But, Callan says, many owners ignore this option in favor of putting a flashy demonstration technology into their buildings. Callan also says that frequently these systems don’t really produce enough power for them to make sense. He argues that if you want real environmental impact and a real economic impact, you’re much better off buying power from a windfarm. “That way, your commercial dollars are really supporting a greater good,” he says. “Of course, it’s not as sexy, but it makes a lot of sense.”

Hitting the Sweet Spot

Green HVAC and building automation design place heavy emphasis on making office workers happy and productive through continuous, flexible comfort. The key to a successful system is hitting what CTG Energetics’ Steven Turner calls “the sweet spot:” the point where the system provides the greatest amount of flexibility and control without becoming overly detailed and confusing. In a sweet spot system, individual office workers adjust the flow of air into their workspaces and, in some cases, adjust temperatures. At the same time, however, building operators are receiving more information from the system than ever before, allowing them to adjust settings and regions to get the most bang for the owner’s buck. These systems also allow operators to interface with lighting control, access the system off-site and most importantly, implement the kind of aggressive energy measurement and verification programs in new buildings that energy retrofit projects have been using for years.

Lighting Comes Into Its Own

Over the past three years, engineers have seen previously toothless codes begin to acquire the funding and support to give them real bite. And that policy trend has made Scott Jordan, a product marketing manager with Palatine, Ill.-based Schneider Electric, a popular man.

“Lighting controls used to be a discretionary thing that got value engineered out of the project,” he says. “But it’s just as important as putting in the elevator or something. You can’t escape it.” To meet power budgets and control specifications, building owners and engineers are turning to automated control systems. One of the key options these systems provide is addressable ballasts that are controlled four different ways: by switches, by occupancy sensors, by automated daylight controls and by an addressable sensors that controls lights individually or regionally with a central computer.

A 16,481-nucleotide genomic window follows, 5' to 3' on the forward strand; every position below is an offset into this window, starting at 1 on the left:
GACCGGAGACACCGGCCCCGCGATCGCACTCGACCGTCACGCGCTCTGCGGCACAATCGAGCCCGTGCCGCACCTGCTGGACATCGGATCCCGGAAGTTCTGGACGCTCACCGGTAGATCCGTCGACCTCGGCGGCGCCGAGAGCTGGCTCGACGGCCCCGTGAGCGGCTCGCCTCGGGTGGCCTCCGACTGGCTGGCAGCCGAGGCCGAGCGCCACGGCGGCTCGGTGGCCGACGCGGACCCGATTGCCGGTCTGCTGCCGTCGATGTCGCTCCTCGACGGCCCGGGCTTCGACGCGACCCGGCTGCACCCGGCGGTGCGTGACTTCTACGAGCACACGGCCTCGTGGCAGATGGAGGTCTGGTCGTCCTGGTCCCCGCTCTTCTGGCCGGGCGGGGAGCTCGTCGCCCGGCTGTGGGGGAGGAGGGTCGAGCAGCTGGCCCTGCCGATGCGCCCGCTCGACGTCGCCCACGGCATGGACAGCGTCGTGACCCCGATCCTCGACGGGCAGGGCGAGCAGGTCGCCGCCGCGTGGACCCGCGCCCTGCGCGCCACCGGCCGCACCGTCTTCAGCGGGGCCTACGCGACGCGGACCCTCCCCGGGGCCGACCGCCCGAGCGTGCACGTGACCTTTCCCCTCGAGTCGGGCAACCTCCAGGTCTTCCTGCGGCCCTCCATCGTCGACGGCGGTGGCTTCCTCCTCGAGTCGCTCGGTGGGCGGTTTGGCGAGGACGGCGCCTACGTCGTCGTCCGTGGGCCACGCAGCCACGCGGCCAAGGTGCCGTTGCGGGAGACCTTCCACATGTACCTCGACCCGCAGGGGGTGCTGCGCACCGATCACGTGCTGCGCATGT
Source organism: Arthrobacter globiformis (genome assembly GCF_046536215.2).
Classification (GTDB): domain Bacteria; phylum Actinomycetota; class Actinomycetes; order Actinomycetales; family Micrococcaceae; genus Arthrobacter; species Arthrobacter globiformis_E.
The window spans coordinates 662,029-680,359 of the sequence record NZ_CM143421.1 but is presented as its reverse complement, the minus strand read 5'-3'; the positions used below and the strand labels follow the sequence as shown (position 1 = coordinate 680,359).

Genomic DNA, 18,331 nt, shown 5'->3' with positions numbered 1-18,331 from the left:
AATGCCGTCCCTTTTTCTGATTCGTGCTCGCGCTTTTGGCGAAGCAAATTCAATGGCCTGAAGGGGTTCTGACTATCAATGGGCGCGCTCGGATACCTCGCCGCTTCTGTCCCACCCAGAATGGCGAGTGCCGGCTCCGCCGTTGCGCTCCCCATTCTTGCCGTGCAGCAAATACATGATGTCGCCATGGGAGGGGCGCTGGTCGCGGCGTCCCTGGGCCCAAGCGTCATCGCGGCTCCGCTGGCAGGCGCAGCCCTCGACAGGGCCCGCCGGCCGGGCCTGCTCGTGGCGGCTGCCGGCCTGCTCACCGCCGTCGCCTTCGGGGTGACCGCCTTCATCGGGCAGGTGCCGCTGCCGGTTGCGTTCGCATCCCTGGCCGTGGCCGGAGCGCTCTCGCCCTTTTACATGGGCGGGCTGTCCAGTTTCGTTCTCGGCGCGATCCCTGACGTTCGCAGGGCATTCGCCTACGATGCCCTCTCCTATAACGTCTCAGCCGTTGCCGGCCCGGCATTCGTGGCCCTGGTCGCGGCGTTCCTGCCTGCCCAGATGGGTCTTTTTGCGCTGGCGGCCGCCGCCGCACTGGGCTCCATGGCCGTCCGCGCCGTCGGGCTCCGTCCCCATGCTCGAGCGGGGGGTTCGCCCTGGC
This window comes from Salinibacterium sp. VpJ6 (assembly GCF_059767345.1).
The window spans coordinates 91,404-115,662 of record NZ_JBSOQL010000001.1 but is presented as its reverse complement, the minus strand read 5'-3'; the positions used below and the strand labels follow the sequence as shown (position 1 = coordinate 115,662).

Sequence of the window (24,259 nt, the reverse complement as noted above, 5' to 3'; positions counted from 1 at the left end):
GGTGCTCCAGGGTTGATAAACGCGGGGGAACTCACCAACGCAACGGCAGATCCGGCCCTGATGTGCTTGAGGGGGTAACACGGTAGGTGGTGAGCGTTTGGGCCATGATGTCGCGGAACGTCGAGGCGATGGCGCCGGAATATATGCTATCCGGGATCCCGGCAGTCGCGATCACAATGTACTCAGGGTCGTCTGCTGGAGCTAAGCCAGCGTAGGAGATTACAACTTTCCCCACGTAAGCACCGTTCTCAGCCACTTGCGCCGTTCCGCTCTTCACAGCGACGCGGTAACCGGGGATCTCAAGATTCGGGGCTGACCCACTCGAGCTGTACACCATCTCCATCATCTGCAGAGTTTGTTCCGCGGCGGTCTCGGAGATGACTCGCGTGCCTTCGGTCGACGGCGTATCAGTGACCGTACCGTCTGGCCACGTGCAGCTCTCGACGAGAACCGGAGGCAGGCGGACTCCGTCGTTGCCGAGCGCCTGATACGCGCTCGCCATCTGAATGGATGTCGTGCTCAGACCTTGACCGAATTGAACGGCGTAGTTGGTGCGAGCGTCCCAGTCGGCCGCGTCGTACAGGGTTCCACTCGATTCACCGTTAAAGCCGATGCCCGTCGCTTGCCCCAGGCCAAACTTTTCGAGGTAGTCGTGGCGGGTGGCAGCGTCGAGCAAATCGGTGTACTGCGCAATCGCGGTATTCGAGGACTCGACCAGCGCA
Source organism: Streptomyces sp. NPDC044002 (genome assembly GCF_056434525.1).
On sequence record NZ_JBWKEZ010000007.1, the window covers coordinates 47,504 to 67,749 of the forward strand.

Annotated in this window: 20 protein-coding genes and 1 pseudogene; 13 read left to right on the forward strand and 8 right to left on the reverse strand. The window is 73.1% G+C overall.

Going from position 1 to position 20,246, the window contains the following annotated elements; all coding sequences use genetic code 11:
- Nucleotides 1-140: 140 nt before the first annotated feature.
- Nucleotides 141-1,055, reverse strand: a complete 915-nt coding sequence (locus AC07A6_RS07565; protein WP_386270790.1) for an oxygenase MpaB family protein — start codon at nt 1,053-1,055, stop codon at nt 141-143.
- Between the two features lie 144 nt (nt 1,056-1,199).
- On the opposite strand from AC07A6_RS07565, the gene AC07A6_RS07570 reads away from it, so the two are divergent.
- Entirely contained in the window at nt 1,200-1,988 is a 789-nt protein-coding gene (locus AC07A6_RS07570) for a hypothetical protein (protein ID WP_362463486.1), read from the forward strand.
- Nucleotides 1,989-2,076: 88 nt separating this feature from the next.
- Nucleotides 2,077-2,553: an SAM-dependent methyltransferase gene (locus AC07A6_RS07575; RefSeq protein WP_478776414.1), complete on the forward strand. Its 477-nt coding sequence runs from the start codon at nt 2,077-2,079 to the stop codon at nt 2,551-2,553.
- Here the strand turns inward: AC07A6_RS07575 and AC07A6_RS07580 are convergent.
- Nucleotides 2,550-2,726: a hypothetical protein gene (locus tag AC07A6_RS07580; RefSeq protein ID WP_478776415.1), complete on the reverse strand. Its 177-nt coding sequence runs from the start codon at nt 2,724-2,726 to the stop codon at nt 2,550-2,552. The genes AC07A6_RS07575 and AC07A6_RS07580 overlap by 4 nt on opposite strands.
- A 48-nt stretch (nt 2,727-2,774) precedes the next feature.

Another key feature of Schneider’s Square D products is their ability to connect lighting controls directly to the Internet. These LAN-embedded systems allow operators to look up lamp or ballast run times, directly control lighting regions, and receive e-mail alerts all through a dedicated web page. These systems are proving to be popular and are popping up in projects as large as Jaros, Baum and Bolles’ 2.1-million-sq.-ft. One Bryant Park building in New York to the much smaller Banner Bank Building in Boise, Idaho, designed by SOLARC Architecture and Engineering, Eugene, Ore.

Systems working together

As green office building design moves away from the statement-technology model to a more advanced one, the design process must be adjusted to keep up with the change. “We’re moving to a model where the building is viewed and understood as an integrated system, where lighting, windows and air distribution all work together to serve different functions,” says Mike Hatten, principal of SOLARC Architecture and Engineering, Eugene, Ore. As an example, Hatten points to the impact that window shades have on HVAC. When positioned so they cover the south-facing windows, these shades help cool the building. In some cases, they can reduce the necessary cooling load by as much as 10%. Unfortunately, Hatten says, features like window shades are often the first items on the chopping block when the owner and contractor sit down to look at emergency cost-cutting measures. But, if the engineers have designed the HVAC system with window shades in mind, nixing those shades will do more harm than good. And worse, it actually increases expense. “You can’t then pull those out without upgrading the chiller,” Hatten says.